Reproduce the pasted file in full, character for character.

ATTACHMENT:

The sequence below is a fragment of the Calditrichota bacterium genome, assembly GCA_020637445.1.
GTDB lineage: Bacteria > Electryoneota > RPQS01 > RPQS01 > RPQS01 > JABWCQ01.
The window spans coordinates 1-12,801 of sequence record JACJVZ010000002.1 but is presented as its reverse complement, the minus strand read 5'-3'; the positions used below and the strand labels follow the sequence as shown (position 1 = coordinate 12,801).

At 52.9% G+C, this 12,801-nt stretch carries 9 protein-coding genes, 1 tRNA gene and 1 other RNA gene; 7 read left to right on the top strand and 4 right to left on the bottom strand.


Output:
The sequence below is a fragment of the Calditrichota bacterium genome, assembly GCA_020637445.1.
GTDB lineage: Bacteria > Electryoneota > RPQS01 > RPQS01 > RPQS01 > JABWCQ01.
The window spans coordinates 1-12,801 of sequence record JACJVZ010000002.1 but is presented as its reverse complement, the minus strand read 5'-3'; the positions used below and the strand labels follow the sequence as shown (position 1 = coordinate 12,801).

At 52.9% G+C, this 12,801-nt stretch carries 9 protein-coding genes, 1 tRNA gene and 1 other RNA gene; 7 read left to right on the top strand and 4 right to left on the bottom strand.